On Character Traits, Part II: Fear


This is Part II of my character emotions series. Don’t miss Part I: Self-pity, published yesterday.

Fear is an undeniable part of human existence. We all have our personal demons to confront, and we could all rattle off a list of the more common phobias–heights, flying, spiders, sharks, snakes. What role, then, does fear play for our characters?

Fear is a motivator. It spikes our adrenaline and primes us to confront danger by one of three actions: the “fight, flight, or freeze” response. There are healthy and unhealthy ways to deal with fear, and characters can either rise to the occasion or make us want to slap them across the face. Looking back on my experience writing and reading, these are some things I’ve learned and fiction and fear.

  1. DON’T “FREEZE” YOUR CHARACTERS FOR TOO LONG. We all need time to accept and examine a negative, frightening situation. That said, nothing slows a novel’s pace down to epic stagnation than a character too afraid to ever make a decision. Now, on one hand, I know this person is me, in real life. I took a year and half to decide to leave grad school. So while this does happen to us from time to time, in fiction, it’s just annoying and distracting for too long a period and over too many pages. (A great example, for those familiar with Spanish literature: Amparo in “Tormento,” who cannot decide over the course of the entire novel whether to tell her rich suitor she had a previous affair with a priest. Hundreds of pages. She just goes back and forth. It’s maddening!)
  2. FEAR CAN BE A GREAT MOTIVATOR… FOR A VILLAIN. Fear affects us all, baddies included. Why not have a villain who isn’t truly in control of his own fate, coerced into action by a force beyond his control, a force he fears to cross? Especially in fantasy, this is a great way to humanize an unfavorable character. I use this tactic where a scumbag noble (I think that’s my favorite new term after yesterday!) in “Esclavan Adventures,” my WIP, and for a famous example, don’t forget Saruman the White.
  3. THERE IS NOBLE AND IGNOBLE FEAR. Your protagonist characters, even hero-characters, can and should have fears. The most noble of fears are fears not for our own well-being, but for that of others. This kind of fear can be a major motivator and push normal men and women to extraordinary acts of courage. It is draining, and crippling, and horrifying, and it is not a kind of fear that will bring your readers to judge your characters negatively or grow too frustrated with them, even if they bend to the fear to some degree.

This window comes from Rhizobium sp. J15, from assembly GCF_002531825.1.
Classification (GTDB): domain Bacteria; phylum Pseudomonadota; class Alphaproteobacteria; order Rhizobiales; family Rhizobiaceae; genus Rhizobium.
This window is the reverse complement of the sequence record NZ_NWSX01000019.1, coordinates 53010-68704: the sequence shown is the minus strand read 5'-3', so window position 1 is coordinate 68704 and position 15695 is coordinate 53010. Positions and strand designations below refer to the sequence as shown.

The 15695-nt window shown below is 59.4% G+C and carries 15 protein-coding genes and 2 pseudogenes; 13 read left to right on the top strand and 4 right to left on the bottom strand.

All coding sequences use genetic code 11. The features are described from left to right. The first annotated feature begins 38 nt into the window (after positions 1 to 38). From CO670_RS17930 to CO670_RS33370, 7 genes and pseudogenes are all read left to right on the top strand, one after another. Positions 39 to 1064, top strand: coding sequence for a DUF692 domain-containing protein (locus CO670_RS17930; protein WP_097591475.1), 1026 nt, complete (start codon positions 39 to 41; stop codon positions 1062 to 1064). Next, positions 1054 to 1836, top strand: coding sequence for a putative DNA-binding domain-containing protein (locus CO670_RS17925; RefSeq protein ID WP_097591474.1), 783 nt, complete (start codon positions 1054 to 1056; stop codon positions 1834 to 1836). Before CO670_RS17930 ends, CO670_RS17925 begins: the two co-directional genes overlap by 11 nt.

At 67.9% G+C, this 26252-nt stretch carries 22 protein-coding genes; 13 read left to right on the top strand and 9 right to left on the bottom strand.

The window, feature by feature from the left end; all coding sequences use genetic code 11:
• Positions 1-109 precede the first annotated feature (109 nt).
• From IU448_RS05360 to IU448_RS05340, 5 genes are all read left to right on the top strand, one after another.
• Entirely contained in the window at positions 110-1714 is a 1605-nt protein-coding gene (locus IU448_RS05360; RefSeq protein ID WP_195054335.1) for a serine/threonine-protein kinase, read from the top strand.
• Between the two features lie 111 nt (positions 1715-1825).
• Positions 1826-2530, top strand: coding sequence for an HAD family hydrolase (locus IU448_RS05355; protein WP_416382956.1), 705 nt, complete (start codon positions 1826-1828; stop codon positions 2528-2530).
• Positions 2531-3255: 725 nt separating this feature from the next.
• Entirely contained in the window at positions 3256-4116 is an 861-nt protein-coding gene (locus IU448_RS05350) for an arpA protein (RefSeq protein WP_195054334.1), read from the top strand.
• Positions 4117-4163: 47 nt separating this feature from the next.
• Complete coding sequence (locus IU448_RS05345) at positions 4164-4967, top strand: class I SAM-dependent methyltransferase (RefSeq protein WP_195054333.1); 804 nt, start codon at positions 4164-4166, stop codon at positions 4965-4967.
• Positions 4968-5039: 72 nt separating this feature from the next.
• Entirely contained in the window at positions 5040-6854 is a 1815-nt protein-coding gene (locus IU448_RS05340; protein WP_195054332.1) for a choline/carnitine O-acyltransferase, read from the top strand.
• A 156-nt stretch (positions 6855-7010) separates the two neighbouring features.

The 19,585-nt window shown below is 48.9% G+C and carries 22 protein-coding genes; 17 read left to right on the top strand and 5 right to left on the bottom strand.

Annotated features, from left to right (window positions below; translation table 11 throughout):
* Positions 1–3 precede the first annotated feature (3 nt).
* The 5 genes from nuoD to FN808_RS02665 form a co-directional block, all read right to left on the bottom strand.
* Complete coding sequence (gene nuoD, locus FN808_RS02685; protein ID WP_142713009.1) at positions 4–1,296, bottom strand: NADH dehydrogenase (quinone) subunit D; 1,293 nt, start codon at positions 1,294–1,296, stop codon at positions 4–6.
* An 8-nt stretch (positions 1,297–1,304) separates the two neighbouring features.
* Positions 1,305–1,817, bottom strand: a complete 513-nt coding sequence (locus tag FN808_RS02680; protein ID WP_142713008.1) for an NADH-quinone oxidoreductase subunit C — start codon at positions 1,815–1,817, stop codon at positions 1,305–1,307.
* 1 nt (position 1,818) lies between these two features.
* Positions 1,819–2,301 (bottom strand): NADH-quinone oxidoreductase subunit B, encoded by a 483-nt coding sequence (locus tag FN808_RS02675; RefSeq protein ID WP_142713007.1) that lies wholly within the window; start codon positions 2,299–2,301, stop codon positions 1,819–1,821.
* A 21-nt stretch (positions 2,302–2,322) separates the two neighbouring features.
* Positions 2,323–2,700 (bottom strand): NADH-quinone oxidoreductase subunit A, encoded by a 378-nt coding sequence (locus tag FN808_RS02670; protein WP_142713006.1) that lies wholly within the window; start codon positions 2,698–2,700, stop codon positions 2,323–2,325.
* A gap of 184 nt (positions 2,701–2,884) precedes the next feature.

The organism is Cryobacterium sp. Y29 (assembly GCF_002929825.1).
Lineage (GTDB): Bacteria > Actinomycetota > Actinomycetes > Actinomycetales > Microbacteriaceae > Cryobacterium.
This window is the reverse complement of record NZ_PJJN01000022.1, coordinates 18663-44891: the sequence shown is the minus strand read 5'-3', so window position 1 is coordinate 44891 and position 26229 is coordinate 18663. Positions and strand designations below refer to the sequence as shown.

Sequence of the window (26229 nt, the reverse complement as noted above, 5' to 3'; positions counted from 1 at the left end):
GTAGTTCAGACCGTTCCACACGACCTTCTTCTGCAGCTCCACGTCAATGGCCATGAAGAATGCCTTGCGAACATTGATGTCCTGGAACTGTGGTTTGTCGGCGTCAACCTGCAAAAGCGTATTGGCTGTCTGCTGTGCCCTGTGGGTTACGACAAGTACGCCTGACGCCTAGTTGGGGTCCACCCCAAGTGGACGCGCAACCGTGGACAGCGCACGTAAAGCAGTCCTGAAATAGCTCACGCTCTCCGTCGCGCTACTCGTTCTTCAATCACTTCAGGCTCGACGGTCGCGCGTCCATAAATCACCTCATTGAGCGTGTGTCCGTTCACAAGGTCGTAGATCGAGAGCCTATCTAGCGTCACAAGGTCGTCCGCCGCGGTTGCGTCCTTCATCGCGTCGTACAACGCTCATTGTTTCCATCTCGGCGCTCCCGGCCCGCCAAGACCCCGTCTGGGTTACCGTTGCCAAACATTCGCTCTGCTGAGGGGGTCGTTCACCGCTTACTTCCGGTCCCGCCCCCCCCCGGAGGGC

4. DIFFERENT FEARS ELICIT DIFFERENT DEGREES OF RESPONSE. One thing that annoys me is a character whose response to a minor threat would be more appropriate for a much more dire situation, or when an author puts too much emphasis on a relatively minor threat (in the grand scheme of things.) I made the error, in my first, unpublished novel, of throwing far too much emphasis on a peasant girl’s love for the knight who’s her brother’s best friend. The problem? He’s in love with the princess, and she’s so terrified to tell him she’s in love with him she doesn’t even put up a fight. That’s all well and good, I suppose, but I had pages and pages of this woman just saying nothing of how she feels and acting all sacrificial and stuff, entirely out of fear. Sure, her fear is to harm the knight, which makes it a noble fear–I guess that’s why I went so deep into the subplot–but really, it’s all pure drivel. So remember: you can go overboard even where a noble fear’s concerned, if the response and terror are not proportionate to the threat.

3 responses to “On Character Traits, Part II: Fear

  1. Pingback: On Character Traits, Part III: No Common Sense | Creative Writing with the Crimson League

  2. Pingback: What Makes Readers Invest In a Frustrating Character? | Creative Writing with the Crimson League

  3. Pingback: AUTHORS: on balancing personal struggles with action in creative writing | Creative Writing with the Crimson League

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